"You want an exact number and the world is not about exact numbers," he said. "I know what the exact number is. Somewhere between that five (as the Star-Telegram reported Feb. 16), and maybe it's five, maybe it's 82. The key is what we're trying to do about it. And we're going to keep fighting it. The reality is always somewhere in between. That's not going to change. There's not a school in the country that's drug free."
Of course Petersen is going to say that the drug use was not as bad as people are saying it was, he has to protect his team. Even though the number of players who failed the drug test will probably never be released, the way that TCU handled this as quickly as they did is commendable.
For more on TCU go visit Frogs O War.
It's been roughly a week since the details of a six-month investigation into drug rings in and around the TCU campus in Fort Worth became a national headline, snaring the Horned Frog football program with the involvement of four players arrested for the sale of illegal narcotics.
The Associated Press spoke to the National Center For Drug Free Sports, who called the use of marijuana among NCAA student athletes an "epidemic:"
"We can sit here and say marijuana is no big deal," he said. "But in (athletes') situations, it is a big deal. If they're willing to throw away $200,000 of their education because of a blunt or a bong, let's be honest, something's not right there."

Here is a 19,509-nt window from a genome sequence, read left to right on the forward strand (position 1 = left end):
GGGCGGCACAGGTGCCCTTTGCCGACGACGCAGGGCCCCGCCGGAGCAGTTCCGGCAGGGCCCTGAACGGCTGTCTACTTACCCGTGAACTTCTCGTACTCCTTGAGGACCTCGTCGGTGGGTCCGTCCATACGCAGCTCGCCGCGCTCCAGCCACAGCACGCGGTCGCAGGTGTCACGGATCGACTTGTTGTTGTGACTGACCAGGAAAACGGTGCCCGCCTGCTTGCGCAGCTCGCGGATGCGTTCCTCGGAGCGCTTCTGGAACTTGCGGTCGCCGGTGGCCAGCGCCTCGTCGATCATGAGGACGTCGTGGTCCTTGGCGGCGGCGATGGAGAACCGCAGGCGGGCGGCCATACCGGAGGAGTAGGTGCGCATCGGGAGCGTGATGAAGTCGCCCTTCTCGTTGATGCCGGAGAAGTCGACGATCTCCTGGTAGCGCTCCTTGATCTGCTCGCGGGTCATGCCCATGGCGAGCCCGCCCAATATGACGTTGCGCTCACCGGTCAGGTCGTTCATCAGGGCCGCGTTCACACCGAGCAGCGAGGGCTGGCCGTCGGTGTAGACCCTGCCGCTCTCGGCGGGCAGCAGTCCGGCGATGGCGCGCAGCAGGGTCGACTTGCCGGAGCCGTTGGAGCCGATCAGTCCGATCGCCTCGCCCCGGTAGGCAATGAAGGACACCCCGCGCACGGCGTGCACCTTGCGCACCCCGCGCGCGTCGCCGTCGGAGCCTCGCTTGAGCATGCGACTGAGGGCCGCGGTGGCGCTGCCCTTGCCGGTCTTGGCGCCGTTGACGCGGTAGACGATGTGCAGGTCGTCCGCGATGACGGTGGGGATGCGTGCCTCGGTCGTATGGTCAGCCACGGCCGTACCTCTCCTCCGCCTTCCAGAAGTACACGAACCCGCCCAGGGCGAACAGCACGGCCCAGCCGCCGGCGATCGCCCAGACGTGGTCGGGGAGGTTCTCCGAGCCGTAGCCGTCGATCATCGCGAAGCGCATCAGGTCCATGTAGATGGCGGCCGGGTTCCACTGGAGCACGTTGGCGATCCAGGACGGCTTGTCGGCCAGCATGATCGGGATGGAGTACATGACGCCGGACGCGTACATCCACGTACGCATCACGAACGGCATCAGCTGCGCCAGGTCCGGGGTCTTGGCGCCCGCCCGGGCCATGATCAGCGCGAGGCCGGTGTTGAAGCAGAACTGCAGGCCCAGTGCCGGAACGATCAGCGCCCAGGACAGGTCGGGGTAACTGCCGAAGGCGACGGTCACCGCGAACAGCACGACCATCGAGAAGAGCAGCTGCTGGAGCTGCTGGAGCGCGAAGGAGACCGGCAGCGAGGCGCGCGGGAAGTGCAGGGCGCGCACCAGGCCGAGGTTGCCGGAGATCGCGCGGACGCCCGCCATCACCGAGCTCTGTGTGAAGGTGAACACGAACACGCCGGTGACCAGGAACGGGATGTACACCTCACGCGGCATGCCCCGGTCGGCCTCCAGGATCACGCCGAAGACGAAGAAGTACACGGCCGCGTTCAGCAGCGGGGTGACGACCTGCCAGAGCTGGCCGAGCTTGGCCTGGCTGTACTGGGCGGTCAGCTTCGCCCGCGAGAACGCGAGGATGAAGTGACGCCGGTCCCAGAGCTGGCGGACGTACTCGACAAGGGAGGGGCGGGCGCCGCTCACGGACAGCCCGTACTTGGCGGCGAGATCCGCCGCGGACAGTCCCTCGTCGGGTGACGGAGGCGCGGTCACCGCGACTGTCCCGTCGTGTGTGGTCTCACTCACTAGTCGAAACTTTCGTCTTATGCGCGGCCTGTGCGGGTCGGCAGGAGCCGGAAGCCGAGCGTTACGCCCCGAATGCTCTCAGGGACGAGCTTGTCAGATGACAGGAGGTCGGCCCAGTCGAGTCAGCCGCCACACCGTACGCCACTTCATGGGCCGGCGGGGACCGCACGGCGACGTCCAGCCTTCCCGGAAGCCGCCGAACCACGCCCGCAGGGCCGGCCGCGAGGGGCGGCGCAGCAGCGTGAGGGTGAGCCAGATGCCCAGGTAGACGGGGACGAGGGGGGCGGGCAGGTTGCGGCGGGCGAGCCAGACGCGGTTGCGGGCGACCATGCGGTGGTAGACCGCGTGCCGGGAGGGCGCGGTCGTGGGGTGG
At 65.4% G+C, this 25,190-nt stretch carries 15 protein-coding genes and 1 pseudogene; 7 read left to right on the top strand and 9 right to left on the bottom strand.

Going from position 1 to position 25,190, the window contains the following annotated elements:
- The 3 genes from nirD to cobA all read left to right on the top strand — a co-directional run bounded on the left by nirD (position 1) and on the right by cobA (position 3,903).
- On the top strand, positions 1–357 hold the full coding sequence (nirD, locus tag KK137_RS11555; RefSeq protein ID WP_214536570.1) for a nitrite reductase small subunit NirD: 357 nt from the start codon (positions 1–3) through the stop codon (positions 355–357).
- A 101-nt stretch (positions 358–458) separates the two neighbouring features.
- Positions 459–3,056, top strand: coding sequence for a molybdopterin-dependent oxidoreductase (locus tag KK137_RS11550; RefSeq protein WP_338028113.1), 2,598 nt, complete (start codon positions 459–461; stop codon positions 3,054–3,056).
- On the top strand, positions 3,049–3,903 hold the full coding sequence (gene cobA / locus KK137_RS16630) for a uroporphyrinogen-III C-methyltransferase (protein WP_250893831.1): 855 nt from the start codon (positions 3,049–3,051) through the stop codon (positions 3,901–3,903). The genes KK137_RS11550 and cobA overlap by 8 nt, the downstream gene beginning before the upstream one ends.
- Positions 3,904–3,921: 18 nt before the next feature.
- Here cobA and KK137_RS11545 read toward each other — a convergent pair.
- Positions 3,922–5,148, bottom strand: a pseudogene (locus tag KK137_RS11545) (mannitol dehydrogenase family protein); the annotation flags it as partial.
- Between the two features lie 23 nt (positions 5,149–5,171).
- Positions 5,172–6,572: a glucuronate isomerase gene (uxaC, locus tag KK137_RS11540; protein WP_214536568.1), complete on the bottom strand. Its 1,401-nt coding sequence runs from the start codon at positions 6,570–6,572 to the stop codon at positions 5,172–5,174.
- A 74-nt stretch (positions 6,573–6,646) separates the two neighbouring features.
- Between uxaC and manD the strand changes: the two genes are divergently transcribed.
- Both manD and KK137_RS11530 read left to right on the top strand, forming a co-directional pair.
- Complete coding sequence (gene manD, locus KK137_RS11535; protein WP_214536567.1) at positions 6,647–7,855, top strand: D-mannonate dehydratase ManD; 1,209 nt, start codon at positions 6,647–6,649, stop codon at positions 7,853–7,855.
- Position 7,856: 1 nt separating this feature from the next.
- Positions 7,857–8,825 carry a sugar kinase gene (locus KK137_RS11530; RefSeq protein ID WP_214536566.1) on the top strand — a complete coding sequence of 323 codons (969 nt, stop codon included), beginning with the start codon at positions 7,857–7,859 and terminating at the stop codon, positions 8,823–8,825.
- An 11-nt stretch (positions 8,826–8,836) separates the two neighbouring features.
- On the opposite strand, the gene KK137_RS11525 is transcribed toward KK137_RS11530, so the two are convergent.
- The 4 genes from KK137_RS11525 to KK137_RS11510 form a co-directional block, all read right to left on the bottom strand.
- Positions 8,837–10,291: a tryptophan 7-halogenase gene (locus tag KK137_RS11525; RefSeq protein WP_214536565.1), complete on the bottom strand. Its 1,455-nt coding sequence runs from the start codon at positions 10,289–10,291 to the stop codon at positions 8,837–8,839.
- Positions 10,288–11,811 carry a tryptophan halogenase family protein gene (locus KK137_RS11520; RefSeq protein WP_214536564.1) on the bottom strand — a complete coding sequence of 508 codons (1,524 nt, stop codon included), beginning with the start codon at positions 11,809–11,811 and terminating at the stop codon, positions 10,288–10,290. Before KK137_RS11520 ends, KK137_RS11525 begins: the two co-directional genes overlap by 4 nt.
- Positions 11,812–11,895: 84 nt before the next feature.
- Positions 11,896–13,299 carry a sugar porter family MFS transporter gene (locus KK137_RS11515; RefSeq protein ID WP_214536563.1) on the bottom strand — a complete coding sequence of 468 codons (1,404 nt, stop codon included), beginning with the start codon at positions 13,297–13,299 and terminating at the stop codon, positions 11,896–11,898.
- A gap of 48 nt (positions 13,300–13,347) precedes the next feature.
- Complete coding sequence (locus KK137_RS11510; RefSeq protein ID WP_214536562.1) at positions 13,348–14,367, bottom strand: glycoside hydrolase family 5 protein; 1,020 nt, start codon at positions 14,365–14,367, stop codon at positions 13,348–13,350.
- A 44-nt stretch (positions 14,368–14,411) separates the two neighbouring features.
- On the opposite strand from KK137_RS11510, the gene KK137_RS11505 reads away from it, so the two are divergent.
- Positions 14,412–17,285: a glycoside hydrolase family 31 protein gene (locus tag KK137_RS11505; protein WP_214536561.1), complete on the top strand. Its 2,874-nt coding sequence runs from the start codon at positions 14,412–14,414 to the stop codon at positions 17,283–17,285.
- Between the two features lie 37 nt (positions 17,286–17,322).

The Austin American-Statesman lauded the actions of TCU officials in operating quickly and openly to cooperate with police:
I can't think of another school that would hold a news conference on the same day of a drug sting, take questions, and appear to have cooperated so fully with police. That kind of transparency goes a long way toward rebuilding trust within the community.
The Fort Worth Star-Telegram's Mac Engel doesn't fault the administration or coaches for the arrest of four players, but for pushing TCU as a "pristine" program in the first place:
Where TCU screwed up, and this starts with Gary Patterson, was in advertising and selling the program as clean and pristine -- that it did things "the right way."
When it comes to records, other than win/loss, keep quiet about your clean slate because you never know when that call is coming. Don't advertise that you know everything about every one of your kids, because you don't and because it's impossible.
Situations like this are part of the deal you make when you want to be big time. Stay at a place long enough and the 2 a.m. call always comes. It's math.